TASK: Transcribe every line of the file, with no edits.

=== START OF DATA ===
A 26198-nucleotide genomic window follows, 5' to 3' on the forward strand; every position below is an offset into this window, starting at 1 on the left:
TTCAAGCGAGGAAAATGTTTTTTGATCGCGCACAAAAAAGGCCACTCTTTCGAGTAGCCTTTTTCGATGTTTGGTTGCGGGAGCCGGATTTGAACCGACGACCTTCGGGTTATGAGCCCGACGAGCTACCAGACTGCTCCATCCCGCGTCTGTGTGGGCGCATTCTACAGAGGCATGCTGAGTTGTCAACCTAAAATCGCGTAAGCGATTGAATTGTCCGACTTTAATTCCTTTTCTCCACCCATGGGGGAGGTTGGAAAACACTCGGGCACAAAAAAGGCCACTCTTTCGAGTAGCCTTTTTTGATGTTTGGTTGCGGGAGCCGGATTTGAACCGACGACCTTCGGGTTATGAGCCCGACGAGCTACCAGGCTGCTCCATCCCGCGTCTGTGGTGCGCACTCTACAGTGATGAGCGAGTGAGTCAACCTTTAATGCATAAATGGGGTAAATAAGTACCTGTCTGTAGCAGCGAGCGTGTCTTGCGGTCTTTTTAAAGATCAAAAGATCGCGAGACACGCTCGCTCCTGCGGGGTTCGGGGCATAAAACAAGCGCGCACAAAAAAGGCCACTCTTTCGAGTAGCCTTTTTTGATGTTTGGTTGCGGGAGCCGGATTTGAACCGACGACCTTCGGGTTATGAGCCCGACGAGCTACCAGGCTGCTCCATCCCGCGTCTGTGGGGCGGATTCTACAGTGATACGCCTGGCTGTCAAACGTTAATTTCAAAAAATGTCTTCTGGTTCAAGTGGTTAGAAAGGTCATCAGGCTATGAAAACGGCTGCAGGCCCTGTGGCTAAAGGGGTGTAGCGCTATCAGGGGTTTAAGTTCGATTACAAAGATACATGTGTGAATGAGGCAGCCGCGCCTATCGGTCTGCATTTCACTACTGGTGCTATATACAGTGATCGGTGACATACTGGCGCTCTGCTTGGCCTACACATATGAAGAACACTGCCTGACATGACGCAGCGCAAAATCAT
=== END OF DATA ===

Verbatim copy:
A 26198-nucleotide genomic window follows, 5' to 3' on the forward strand; every position below is an offset into this window, starting at 1 on the left:
TTCAAGCGAGGAAAATGTTTTTTGATCGCGCACAAAAAAGGCCACTCTTTCGAGTAGCCTTTTTCGATGTTTGGTTGCGGGAGCCGGATTTGAACCGACGACCTTCGGGTTATGAGCCCGACGAGCTACCAGACTGCTCCATCCCGCGTCTGTGTGGGCGCATTCTACAGAGGCATGCTGAGTTGTCAACCTAAAATCGCGTAAGCGATTGAATTGTCCGACTTTAATTCCTTTTCTCCACCCATGGGGGAGGTTGGAAAACACTCGGGCACAAAAAAGGCCACTCTTTCGAGTAGCCTTTTTTGATGTTTGGTTGCGGGAGCCGGATTTGAACCGACGACCTTCGGGTTATGAGCCCGACGAGCTACCAGGCTGCTCCATCCCGCGTCTGTGGTGCGCACTCTACAGTGATGAGCGAGTGAGTCAACCTTTAATGCATAAATGGGGTAAATAAGTACCTGTCTGTAGCAGCGAGCGTGTCTTGCGGTCTTTTTAAAGATCAAAAGATCGCGAGACACGCTCGCTCCTGCGGGGTTCGGGGCATAAAACAAGCGCGCACAAAAAAGGCCACTCTTTCGAGTAGCCTTTTTTGATGTTTGGTTGCGGGAGCCGGATTTGAACCGACGACCTTCGGGTTATGAGCCCGACGAGCTACCAGGCTGCTCCATCCCGCGTCTGTGGGGCGGATTCTACAGTGATACGCCTGGCTGTCAAACGTTAATTTCAAAAAATGTCTTCTGGTTCAAGTGGTTAGAAAGGTCATCAGGCTATGAAAACGGCTGCAGGCCCTGTGGCTAAAGGGGTGTAGCGCTATCAGGGGTTTAAGTTCGATTACAAAGATACATGTGTGAATGAGGCAGCCGCGCCTATCGGTCTGCATTTCACTACTGGTGCTATATACAGTGATCGGTGACATACTGGCGCTCTGCTTGGCCTACACATATGAAGAACACTGCCTGACATGACGCAGCGCAAAATCAT